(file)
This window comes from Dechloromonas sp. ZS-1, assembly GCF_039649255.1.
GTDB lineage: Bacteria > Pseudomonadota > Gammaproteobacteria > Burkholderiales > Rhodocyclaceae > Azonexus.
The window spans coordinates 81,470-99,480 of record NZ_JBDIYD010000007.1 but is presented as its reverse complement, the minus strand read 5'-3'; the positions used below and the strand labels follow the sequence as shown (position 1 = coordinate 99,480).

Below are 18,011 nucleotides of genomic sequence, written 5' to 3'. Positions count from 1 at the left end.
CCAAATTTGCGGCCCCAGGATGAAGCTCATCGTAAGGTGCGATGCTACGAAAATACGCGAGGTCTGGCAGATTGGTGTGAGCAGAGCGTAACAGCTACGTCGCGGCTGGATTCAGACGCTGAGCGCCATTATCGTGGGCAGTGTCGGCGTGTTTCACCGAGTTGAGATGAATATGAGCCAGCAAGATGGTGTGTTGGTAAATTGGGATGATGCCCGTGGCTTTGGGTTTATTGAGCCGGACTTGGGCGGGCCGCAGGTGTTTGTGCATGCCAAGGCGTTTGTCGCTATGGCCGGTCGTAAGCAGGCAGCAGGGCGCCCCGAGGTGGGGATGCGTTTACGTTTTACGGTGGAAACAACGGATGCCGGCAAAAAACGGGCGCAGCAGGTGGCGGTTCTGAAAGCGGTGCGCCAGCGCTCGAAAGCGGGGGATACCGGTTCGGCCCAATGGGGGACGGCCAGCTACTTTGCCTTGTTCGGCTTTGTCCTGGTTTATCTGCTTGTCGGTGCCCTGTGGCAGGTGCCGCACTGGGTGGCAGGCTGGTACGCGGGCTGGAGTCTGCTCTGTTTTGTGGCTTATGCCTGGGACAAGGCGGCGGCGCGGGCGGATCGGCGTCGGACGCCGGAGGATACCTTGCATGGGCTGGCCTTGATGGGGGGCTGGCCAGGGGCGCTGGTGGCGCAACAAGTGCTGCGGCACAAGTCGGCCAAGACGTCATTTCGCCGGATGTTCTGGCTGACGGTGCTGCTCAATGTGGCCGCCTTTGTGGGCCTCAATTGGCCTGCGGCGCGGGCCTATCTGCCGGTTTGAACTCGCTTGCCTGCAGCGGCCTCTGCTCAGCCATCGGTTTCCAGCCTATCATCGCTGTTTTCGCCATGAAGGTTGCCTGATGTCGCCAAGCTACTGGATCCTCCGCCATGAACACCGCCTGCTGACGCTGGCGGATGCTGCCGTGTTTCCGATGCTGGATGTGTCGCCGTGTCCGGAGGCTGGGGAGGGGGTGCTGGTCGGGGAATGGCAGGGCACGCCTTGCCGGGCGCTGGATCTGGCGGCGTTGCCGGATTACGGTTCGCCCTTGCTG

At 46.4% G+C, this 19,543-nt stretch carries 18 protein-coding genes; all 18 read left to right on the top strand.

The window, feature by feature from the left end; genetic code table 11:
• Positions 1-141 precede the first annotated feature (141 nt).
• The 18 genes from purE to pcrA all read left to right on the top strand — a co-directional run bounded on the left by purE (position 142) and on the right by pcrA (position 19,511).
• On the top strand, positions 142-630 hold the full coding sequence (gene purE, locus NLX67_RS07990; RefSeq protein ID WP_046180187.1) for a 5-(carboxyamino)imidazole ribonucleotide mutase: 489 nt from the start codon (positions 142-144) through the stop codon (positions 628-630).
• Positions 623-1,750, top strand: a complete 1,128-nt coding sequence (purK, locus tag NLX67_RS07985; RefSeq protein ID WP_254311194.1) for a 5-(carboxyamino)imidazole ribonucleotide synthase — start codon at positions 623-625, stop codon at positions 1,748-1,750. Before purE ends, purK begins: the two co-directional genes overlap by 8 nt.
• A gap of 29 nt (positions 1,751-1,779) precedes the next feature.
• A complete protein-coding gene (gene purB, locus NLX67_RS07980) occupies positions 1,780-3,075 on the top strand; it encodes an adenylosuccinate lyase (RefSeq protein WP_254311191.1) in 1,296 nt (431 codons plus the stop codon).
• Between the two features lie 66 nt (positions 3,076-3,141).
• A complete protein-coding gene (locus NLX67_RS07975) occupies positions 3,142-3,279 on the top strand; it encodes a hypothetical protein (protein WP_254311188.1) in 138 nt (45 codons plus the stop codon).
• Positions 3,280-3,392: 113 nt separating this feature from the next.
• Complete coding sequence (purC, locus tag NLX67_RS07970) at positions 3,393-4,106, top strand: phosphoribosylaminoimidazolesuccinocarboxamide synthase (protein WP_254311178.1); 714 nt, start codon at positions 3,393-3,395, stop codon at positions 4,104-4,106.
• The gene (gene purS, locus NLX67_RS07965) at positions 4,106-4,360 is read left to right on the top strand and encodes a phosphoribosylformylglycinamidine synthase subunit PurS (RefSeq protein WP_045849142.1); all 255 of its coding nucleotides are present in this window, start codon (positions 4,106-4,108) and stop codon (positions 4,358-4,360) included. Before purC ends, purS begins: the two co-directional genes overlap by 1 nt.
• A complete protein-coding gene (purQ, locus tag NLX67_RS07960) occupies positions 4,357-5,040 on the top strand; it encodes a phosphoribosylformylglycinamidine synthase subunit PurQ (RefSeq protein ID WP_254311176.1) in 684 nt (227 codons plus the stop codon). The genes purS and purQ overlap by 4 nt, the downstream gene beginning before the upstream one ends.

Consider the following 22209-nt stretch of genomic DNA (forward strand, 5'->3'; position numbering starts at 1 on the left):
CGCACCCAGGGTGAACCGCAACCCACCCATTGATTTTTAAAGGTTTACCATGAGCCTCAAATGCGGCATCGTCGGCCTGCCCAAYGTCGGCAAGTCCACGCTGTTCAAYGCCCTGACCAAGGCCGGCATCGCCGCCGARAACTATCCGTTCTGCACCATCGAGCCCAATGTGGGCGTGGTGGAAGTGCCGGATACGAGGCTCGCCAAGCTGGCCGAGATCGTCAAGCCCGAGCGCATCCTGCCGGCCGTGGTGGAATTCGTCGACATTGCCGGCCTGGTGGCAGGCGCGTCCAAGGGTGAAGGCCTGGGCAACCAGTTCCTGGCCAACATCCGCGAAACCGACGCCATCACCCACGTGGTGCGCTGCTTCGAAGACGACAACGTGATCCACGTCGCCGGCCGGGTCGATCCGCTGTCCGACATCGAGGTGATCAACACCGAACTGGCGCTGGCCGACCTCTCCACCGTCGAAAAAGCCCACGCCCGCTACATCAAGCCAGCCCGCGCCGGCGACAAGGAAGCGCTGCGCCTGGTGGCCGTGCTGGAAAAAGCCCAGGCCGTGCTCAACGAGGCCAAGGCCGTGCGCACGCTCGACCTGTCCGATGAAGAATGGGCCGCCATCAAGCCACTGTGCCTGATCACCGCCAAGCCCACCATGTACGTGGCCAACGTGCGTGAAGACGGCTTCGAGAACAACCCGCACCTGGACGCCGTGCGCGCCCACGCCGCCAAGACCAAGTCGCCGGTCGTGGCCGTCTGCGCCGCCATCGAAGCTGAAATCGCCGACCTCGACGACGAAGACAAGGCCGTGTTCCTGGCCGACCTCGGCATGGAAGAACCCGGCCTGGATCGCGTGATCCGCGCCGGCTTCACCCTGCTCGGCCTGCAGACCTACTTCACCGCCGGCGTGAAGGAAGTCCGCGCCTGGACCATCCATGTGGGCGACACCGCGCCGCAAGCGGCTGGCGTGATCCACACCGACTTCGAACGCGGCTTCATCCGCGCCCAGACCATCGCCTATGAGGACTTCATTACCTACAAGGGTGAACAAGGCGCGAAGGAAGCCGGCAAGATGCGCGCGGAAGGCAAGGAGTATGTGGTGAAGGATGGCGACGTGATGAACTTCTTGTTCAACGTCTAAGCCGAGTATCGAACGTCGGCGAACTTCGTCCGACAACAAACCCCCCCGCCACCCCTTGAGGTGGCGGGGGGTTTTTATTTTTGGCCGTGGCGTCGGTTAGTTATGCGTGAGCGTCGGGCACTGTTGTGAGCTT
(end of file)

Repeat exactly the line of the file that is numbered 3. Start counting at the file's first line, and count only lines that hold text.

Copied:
The window spans coordinates 81,470-99,480 of record NZ_JBDIYD010000007.1 but is presented as its reverse complement, the minus strand read 5'-3'; the positions used below and the strand labels follow the sequence as shown (position 1 = coordinate 99,480).